Long before the term was even coined, amusement parks and theme parks were offering virtual reality experiences. They had nothing to do with VR headsets or computer-generated imagery of course, but “scenic railways,” slow-moving roller coasters that crudely simulated excursions to faraway places by incorporating painted murals along the route, were popular at parks more than 100 years ago. They were followed by “dark rides,” which moved passengers in vehicles through indoor show buildings that displayed scenes (often meant to startle and scare riders).
When Walt Disney launched the modern theme park era in 1955 at Disneyland, he used filmmaking techniques and other innovations to help tell stories in his dark rides such as Peter Pan’s Flight. Through the years, the Disney parks and others have introduced animatronics, projected imagery, ride vehicles on robotic arms, and other trickery to transport guests to alternate realities. Actual virtual reality technology has been around for a while, but parks have only embraced it over the last few years.
The results have been mixed. VR has mostly been used as an overlay on existing rides. Due to limitations in factors such as image quality, gear portability, and glitchy performance, it remains largely a novelty at parks. Attraction designers recognize the enormous potential that the concept holds, however, and are working to overcome its failings.
Among the first rides to feature VR were roller coasters at SeaWorld Orlando, Cedar Point in Ohio, a number of Six Flags locations, and other parks. The amount of time and extra staff it takes to get passengers into and out of the headsets cuts deeply into ride capacity, makes lines much longer, and costs extra to operate. The visuals sometimes do not sync properly with the ride, making passengers queasy. For these and other reasons, only a few VR coaster experiences remain.
Parks have added VR to other existing attractions, including drop towers and spinning rides. But the issues that make the technology problematic on coasters often remain. In addition to capacity and balky performance, these include low-resolution imagery and cartoony content that can look more like a cut-rate video game than a real-life environment as well as clunky headsets that can take riders out of the story by calling attention to themselves. Also, regardless of the type of ride, VR turns what should be a shared, social experience into an isolated, solo one.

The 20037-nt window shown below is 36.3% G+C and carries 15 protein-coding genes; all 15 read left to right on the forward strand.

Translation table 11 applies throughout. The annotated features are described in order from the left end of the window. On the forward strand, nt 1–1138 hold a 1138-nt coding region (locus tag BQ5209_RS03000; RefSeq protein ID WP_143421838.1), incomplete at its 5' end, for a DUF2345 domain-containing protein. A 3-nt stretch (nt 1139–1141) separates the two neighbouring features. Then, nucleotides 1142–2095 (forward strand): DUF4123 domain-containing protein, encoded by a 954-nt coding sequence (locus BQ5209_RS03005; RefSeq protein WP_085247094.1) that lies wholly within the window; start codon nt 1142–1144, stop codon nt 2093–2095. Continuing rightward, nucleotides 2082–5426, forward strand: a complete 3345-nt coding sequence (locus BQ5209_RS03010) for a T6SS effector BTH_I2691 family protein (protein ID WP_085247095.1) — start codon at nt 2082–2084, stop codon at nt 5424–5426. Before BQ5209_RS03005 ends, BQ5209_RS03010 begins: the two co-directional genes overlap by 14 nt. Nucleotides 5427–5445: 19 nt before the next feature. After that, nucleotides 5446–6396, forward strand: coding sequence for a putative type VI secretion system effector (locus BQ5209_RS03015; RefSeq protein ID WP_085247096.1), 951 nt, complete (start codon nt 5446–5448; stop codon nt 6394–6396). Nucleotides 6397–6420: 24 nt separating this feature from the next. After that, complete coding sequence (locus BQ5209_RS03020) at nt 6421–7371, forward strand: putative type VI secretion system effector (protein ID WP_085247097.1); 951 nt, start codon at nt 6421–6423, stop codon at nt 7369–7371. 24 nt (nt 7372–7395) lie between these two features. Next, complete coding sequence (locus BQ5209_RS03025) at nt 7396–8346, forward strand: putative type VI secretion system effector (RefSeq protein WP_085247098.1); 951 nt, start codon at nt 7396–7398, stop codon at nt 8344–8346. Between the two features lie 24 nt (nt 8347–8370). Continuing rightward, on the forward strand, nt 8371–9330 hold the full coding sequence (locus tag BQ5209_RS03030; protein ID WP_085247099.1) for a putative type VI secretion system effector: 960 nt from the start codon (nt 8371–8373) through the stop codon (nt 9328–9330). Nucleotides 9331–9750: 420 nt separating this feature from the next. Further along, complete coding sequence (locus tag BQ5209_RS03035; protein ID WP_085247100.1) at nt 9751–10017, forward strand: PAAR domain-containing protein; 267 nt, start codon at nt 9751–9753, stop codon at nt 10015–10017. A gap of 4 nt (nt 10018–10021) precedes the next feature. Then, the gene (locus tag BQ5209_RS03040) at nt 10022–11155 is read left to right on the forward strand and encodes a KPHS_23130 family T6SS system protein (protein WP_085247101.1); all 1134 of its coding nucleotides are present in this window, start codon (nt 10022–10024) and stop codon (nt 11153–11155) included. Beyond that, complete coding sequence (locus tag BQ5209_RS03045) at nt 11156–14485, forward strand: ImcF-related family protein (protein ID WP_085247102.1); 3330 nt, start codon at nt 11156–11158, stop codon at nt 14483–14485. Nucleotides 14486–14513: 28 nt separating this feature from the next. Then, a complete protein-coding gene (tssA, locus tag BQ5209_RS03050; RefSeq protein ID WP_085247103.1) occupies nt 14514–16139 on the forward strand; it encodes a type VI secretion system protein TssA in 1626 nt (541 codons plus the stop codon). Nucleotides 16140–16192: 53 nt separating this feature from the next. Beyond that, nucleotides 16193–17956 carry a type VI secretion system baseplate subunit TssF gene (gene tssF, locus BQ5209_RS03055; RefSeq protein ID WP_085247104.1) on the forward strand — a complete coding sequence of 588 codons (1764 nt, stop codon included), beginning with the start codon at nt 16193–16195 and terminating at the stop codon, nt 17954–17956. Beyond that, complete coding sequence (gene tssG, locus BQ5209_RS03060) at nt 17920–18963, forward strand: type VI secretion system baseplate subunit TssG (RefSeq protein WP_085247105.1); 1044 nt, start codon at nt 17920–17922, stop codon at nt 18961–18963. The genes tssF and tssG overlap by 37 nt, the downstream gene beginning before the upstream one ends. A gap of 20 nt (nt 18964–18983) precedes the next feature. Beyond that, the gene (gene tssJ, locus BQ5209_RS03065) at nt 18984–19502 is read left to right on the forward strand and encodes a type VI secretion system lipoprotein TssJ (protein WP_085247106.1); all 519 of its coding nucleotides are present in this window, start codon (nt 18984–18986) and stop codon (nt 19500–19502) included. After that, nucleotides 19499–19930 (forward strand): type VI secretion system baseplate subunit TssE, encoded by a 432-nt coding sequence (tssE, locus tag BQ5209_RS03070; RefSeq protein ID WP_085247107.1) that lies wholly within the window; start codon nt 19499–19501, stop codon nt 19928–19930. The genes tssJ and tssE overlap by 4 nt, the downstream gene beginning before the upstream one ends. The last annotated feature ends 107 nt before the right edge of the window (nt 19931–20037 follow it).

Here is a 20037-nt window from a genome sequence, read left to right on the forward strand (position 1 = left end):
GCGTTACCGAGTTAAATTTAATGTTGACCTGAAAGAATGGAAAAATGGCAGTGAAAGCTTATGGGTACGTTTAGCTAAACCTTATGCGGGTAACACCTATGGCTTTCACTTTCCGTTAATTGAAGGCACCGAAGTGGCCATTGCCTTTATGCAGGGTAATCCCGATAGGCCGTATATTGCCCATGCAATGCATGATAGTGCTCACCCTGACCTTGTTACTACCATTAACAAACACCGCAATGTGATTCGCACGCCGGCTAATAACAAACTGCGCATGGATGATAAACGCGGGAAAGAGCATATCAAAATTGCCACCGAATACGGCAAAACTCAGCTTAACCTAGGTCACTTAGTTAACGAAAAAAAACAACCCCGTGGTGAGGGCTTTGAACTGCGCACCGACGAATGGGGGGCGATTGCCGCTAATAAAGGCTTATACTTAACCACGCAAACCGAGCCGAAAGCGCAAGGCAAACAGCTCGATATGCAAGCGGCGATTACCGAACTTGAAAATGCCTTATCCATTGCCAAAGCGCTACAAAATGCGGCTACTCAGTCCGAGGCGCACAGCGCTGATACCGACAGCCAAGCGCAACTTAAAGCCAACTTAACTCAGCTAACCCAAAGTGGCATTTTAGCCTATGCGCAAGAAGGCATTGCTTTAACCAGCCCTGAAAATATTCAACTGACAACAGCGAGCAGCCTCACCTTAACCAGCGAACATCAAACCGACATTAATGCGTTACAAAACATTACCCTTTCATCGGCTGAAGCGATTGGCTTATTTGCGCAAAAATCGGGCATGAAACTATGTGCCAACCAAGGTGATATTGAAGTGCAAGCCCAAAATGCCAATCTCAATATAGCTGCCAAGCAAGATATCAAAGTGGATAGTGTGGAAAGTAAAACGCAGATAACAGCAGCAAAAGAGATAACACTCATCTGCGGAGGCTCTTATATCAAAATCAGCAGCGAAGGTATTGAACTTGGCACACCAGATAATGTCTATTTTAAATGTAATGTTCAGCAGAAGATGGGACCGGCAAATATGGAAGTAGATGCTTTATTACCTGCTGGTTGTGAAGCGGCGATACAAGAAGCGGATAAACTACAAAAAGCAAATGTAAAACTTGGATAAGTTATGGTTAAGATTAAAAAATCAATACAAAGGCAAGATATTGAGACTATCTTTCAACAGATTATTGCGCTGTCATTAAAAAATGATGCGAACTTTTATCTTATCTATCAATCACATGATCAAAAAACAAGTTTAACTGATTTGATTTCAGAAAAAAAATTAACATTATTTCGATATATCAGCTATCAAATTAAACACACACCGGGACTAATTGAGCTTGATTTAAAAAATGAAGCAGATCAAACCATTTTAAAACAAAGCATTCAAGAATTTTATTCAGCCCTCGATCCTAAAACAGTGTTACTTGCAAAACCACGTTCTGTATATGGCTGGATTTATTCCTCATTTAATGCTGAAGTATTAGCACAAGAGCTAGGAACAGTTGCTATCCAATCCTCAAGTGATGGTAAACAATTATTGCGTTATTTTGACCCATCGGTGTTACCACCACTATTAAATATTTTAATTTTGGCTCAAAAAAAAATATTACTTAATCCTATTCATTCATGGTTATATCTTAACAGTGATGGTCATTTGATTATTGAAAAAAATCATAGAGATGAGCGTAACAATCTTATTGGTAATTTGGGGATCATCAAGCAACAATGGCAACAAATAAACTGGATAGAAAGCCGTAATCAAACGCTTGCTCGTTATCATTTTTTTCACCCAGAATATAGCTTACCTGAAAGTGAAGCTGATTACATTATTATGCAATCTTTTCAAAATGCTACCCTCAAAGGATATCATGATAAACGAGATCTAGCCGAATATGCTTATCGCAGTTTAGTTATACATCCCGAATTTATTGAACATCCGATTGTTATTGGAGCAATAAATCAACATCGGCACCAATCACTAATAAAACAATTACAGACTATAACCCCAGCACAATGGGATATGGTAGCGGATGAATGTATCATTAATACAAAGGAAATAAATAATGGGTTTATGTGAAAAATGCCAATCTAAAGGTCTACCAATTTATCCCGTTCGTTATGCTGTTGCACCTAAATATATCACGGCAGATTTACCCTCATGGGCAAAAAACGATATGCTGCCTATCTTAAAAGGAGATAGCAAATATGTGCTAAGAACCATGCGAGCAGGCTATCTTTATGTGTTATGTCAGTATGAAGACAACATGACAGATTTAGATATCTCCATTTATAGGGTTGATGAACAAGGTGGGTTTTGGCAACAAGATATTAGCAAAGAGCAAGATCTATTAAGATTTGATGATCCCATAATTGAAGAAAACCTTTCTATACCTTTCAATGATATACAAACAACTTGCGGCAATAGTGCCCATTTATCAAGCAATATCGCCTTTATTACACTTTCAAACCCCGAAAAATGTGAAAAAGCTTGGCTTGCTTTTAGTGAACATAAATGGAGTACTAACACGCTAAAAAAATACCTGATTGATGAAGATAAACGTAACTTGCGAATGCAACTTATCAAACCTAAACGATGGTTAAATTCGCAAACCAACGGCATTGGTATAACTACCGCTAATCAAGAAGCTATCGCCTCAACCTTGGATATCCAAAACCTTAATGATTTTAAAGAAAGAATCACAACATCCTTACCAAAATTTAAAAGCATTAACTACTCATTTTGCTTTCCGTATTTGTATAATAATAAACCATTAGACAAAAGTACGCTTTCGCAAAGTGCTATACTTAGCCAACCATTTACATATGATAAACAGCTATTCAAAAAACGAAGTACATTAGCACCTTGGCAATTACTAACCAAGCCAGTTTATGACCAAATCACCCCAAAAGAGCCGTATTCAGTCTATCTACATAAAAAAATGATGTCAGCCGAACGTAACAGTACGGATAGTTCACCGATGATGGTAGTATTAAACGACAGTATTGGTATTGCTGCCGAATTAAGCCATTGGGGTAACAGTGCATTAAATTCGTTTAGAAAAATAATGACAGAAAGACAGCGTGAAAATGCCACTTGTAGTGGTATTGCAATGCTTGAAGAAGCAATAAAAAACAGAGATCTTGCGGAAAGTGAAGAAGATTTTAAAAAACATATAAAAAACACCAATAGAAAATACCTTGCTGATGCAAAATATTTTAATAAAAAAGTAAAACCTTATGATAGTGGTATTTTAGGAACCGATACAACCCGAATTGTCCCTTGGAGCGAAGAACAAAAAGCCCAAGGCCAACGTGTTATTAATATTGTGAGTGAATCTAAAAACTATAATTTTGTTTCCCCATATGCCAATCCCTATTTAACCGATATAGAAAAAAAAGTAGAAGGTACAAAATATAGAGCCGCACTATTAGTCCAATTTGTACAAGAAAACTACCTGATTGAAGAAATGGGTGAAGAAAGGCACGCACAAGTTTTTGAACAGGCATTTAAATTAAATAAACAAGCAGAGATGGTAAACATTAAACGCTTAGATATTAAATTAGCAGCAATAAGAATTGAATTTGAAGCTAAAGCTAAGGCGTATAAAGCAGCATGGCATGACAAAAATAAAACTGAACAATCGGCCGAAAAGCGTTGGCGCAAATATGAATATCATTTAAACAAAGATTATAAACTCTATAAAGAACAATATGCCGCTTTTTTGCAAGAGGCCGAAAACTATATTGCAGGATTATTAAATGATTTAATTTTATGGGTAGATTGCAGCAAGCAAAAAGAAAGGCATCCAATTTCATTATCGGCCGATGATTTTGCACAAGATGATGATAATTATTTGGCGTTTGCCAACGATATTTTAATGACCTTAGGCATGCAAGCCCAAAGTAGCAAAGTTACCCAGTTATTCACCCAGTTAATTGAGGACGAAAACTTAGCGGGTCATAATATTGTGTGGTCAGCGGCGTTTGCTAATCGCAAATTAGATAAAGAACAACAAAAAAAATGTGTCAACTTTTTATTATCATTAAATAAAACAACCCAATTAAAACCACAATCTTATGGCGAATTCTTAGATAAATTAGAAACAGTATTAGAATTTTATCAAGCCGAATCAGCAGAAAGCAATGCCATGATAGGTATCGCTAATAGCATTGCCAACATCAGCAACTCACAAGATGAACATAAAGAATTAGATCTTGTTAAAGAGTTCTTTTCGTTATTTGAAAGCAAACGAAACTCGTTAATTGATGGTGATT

For its entry into the VR arena, Busch Gardens Williamsburg in Virginia tried something different by transforming its motion simulator theater into “Battle for Eire” this spring. It attempted to address one major VR ride issue, the amount of time it takes to cycle guests in and out of the attraction, by developing intriguing two-part headsets. Before they get in the theater, riders put on and adjust masks that have already been cleaned. When they sit in the theater’s seats, guests pop on VR goggles, which quickly and easily attach to the masks using magnets. Since they don’t touch riders’ faces, the goggles don’t pose a sanitary issue.
The story, which centers on Irish pixies, appears to be compelling. But a motion simulator ride, which places passengers on a motion base and moves them in concert with projected action on screens, is already a visual and immersive experience — arguably a virtual reality-like experience. The VR headsets give passengers a 360-degree perspective, but take away the social aspect of sharing the ride with friends and family.
The challenge with many VR rides, according to David Schaefer, VP at attraction designer Falcon‘s Creative Group, is that they were not developed with the technology’s operational requirements from the get-go. Falcon’s helped create Busch Gardens’ Battle for Eire. “VR has percolated enough that we’re starting to see attractions that are purpose-built,” he says, adding that his company is working on projects that will better showcase the promise of the technology. “VR as a bespoke, custom new attraction: That’s where we will start to see advances. By building it from the ground up, we will unshackle designers,” Schaefer contends.
Some bespoke attractions have already surfaced in parks. Instead of marrying VR to a ride, there are walk-through, free-roaming VR experiences such as VR Showdown In Ghost Town at Knott’s Berry Farm in Buena Park, California. The extra-fee attraction arms participants with blasters to shoot at robotic villains and score points in a retro-futuristic Western village. It’s like being immersed inside a video game.
Perhaps the state-of-the-art in theme park VR attractions is “Star Wars: Secrets of the Empire,” a separate-admission experience offered by The Void at the Disney resorts in both California and Florida. By using dimensional set pieces that participants can touch, making it possible for participants to talk and engage with one another, adding multisensory enhancements, and rendering visuals that really pop, “Secrets of the Empire” sets itself apart in the VR realm and would seem to point the way forward. (Being able to play in the "Star Wars" universe doesn't hurt.)
Cliff Plumer, CEO of The Void, has thoughts about the way forward for VR experiences. “We want to make a smaller form factor for what guests wear,” referring to the heavy backpacks that contain the electronics which power the oversized headsets. He also wants to “increase the fidelity of the experience and create new sensory effects. We want to give you more control of your avatar.”
Over time, it’s likely that the resolution, frame rate, and other variables controlling VR’s visual imagery will radically improve, maybe to the point that the virtual and real worlds will be nearly indistinguishable. Perhaps designers will figure out ways to merge a free-roaming VR experience with a VR-enhanced ride vehicle. Whatever the future may hold, park fans should be in for quite a ride.